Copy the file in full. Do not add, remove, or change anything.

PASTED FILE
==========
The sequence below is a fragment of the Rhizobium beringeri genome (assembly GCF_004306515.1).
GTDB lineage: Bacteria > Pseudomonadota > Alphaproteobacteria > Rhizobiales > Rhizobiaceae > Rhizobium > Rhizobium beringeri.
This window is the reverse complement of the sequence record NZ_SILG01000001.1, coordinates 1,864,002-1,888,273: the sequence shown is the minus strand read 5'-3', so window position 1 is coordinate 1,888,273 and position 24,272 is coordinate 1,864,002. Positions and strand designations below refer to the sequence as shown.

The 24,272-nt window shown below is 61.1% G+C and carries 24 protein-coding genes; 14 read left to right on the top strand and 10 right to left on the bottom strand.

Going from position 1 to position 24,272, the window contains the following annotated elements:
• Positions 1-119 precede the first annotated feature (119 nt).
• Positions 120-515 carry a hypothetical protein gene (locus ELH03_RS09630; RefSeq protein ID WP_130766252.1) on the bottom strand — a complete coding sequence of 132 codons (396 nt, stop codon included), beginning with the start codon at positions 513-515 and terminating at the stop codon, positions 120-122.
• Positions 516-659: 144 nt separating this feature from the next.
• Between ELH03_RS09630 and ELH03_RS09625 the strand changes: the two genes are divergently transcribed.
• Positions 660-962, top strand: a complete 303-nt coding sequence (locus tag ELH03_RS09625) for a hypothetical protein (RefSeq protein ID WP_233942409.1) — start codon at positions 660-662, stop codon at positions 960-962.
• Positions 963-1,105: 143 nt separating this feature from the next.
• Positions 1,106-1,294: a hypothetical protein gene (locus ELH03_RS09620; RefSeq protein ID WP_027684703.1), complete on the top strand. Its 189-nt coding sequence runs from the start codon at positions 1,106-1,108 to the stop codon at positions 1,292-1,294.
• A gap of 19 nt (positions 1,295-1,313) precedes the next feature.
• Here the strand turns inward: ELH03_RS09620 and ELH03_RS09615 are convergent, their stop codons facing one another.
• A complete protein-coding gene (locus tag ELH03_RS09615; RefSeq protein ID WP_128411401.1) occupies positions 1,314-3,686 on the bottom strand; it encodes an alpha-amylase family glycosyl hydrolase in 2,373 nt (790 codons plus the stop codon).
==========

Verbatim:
The sequence below is a fragment of the Rhizobium beringeri genome (assembly GCF_004306515.1).
GTDB lineage: Bacteria > Pseudomonadota > Alphaproteobacteria > Rhizobiales > Rhizobiaceae > Rhizobium > Rhizobium beringeri.
This window is the reverse complement of the sequence record NZ_SILG01000001.1, coordinates 1,864,002-1,888,273: the sequence shown is the minus strand read 5'-3', so window position 1 is coordinate 1,888,273 and position 24,272 is coordinate 1,864,002. Positions and strand designations below refer to the sequence as shown.

The 24,272-nt window shown below is 61.1% G+C and carries 24 protein-coding genes; 14 read left to right on the top strand and 10 right to left on the bottom strand.

Going from position 1 to position 24,272, the window contains the following annotated elements:
• Positions 1-119 precede the first annotated feature (119 nt).
• Positions 120-515 carry a hypothetical protein gene (locus ELH03_RS09630; RefSeq protein ID WP_130766252.1) on the bottom strand — a complete coding sequence of 132 codons (396 nt, stop codon included), beginning with the start codon at positions 513-515 and terminating at the stop codon, positions 120-122.
• Positions 516-659: 144 nt separating this feature from the next.
• Between ELH03_RS09630 and ELH03_RS09625 the strand changes: the two genes are divergently transcribed.
• Positions 660-962, top strand: a complete 303-nt coding sequence (locus tag ELH03_RS09625) for a hypothetical protein (RefSeq protein ID WP_233942409.1) — start codon at positions 660-662, stop codon at positions 960-962.
• Positions 963-1,105: 143 nt separating this feature from the next.
• Positions 1,106-1,294: a hypothetical protein gene (locus ELH03_RS09620; RefSeq protein ID WP_027684703.1), complete on the top strand. Its 189-nt coding sequence runs from the start codon at positions 1,106-1,108 to the stop codon at positions 1,292-1,294.
• A gap of 19 nt (positions 1,295-1,313) precedes the next feature.
• Here the strand turns inward: ELH03_RS09620 and ELH03_RS09615 are convergent, their stop codons facing one another.
• A complete protein-coding gene (locus tag ELH03_RS09615; RefSeq protein ID WP_128411401.1) occupies positions 1,314-3,686 on the bottom strand; it encodes an alpha-amylase family glycosyl hydrolase in 2,373 nt (790 codons plus the stop codon).